Diversification is a key part of a well-crafted portfolio. When an investor diversifies, he or she spreads investments across different sectors and investment vehicles.
Many studies and mathematical models show that maintaining a well-diversified portfolio can be one of the most cost-effective ways to reduce risk. Investors diversify to lower risk, because risk is higher when everything is placed into one investment, which has only one set of outcomes.
This week’s MoneyDo is “Diversify Your Investment Portfolio – Properly” because unfortunately, diversification can be harder than it seems.
- Continuous monitoring is necessary, which is time consuming and sometimes, costly. Most experts suggest investing in 20 stocks or more. Researching, and then managing the transactions for your current holdings – while planning your future portfolio – can take time and cost money.
- Buying a variety of mutual funds doesn’t necessarily mean you’re diversified. Mutual fund managers will sometimes be overweight in one sector or stock to help boost the fund’s return. If you hold multiple mutual funds engaged in the same tactic – relying on the same stock or mutual fund – you may not be as diversified as you thought.
- Your understanding of the strengths and weaknesses of the universe of investments will be critical. Diversification doesn’t just mean investing in different asset classes, but also rotating between types of investments.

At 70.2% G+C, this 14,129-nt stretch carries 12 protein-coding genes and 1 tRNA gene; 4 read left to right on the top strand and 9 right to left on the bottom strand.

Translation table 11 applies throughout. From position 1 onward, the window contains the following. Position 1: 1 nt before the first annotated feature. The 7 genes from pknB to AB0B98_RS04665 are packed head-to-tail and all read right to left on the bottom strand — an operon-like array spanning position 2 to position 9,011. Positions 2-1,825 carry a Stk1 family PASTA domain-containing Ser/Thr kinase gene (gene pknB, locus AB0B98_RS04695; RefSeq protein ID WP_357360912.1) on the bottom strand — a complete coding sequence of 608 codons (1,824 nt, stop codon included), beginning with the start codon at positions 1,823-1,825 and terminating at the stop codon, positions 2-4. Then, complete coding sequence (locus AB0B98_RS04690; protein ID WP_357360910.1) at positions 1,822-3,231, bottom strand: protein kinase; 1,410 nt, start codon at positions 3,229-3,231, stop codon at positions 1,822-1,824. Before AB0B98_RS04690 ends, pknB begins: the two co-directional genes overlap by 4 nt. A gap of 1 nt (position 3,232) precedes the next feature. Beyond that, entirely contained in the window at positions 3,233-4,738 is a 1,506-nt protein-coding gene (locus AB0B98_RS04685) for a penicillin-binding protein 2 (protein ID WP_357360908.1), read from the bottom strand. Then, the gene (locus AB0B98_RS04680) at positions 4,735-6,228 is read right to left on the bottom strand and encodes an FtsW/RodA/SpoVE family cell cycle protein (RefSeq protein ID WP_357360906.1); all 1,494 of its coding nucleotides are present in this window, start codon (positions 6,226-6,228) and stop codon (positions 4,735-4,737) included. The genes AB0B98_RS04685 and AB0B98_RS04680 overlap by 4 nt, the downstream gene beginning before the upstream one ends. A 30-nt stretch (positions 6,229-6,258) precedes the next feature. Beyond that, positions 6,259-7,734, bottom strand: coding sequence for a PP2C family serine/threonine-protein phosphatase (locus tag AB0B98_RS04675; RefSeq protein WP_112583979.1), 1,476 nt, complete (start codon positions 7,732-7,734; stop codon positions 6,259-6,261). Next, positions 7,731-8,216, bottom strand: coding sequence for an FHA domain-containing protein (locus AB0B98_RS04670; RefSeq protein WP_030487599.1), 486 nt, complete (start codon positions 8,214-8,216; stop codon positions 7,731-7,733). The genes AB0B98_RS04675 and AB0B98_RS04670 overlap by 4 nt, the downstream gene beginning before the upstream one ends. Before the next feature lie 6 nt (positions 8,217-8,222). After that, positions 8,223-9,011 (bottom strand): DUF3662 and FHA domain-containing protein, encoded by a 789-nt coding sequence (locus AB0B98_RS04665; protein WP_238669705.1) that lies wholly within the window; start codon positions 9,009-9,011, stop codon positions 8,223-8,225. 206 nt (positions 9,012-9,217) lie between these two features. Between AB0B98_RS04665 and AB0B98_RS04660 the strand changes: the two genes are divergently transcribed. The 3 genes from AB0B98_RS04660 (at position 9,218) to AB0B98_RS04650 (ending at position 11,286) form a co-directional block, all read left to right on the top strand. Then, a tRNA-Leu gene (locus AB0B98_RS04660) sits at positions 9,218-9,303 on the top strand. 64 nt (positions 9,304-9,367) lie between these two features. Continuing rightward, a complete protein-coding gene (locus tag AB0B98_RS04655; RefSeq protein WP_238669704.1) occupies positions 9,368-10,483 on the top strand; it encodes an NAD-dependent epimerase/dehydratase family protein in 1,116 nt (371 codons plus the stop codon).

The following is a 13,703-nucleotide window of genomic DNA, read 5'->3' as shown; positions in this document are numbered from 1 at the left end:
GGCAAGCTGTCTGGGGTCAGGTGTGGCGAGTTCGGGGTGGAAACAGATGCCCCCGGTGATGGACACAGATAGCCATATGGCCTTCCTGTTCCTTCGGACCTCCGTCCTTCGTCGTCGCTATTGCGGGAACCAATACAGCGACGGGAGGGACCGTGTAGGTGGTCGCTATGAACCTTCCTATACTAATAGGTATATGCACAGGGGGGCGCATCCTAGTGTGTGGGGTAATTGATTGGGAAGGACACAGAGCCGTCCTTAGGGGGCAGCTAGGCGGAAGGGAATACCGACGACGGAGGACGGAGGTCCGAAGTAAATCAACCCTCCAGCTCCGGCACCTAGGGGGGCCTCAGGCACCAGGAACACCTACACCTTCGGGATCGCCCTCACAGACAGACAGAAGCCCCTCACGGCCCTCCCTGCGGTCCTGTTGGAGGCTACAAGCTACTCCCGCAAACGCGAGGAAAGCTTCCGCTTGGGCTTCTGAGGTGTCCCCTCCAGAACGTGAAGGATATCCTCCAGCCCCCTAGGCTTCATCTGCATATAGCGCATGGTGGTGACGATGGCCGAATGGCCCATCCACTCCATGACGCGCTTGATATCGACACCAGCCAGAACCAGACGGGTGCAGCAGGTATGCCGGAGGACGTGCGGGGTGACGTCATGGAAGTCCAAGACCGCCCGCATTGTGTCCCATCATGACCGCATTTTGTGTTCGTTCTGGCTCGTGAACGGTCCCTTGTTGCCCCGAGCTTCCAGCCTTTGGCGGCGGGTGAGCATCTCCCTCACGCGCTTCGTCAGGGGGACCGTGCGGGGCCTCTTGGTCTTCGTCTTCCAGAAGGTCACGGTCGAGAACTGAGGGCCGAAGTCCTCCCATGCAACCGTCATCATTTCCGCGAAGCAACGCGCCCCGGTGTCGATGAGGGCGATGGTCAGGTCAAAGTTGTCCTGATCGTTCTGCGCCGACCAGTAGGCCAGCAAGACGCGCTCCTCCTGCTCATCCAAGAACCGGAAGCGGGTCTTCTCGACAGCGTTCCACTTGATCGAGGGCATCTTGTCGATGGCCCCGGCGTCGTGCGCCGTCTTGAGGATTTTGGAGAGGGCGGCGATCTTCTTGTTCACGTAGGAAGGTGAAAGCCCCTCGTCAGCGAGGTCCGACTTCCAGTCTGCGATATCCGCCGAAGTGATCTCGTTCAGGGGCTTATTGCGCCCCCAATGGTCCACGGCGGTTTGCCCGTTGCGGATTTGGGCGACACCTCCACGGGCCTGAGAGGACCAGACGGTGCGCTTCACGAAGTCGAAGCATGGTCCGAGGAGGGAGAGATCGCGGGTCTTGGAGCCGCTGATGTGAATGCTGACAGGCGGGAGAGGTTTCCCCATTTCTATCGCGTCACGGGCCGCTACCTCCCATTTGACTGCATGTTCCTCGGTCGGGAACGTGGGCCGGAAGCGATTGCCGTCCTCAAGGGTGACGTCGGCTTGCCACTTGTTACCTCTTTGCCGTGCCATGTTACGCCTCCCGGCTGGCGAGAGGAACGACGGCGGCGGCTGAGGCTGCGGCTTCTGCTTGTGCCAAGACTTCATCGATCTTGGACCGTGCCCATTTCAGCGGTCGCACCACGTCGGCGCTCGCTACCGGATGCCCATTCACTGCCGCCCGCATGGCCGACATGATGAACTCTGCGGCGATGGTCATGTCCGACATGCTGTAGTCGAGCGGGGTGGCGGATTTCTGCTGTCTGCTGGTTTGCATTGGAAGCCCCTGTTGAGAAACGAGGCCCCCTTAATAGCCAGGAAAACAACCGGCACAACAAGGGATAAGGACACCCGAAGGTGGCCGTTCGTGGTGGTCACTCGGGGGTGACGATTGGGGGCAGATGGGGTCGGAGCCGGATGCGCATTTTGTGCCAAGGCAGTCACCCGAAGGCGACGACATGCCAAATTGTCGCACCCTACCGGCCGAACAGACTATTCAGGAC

- It’s possible to be over diversified. It can be easy to forget why you’re diversifying at all: to mitigate risk while still seeking to reach your goals for retirement and beyond. Instead, the strategy may become the goal.
In addition to the demands of diversification, most experts agree that you’ll need to rebalance your portfolio. Rebalancing is a critical part of maintaining your investments.
As you set up your portfolio, you’ll often start with a predetermined mix of asset classes and investment types. If you leave your portfolio unattended, you’ll find that one class or investment type has blossomed while others may have lagged. Rebalancing means trimming back one area and maintaining your predetermined mix.
Diversification is hard work, and it almost always requires a financial plan to help you stay focused on your true goals. If you’re struggling with staying diversified properly – or even concerned how to start – find an advisor you can trust to help you sort through your goals, your risk tolerance, and help keep you on track.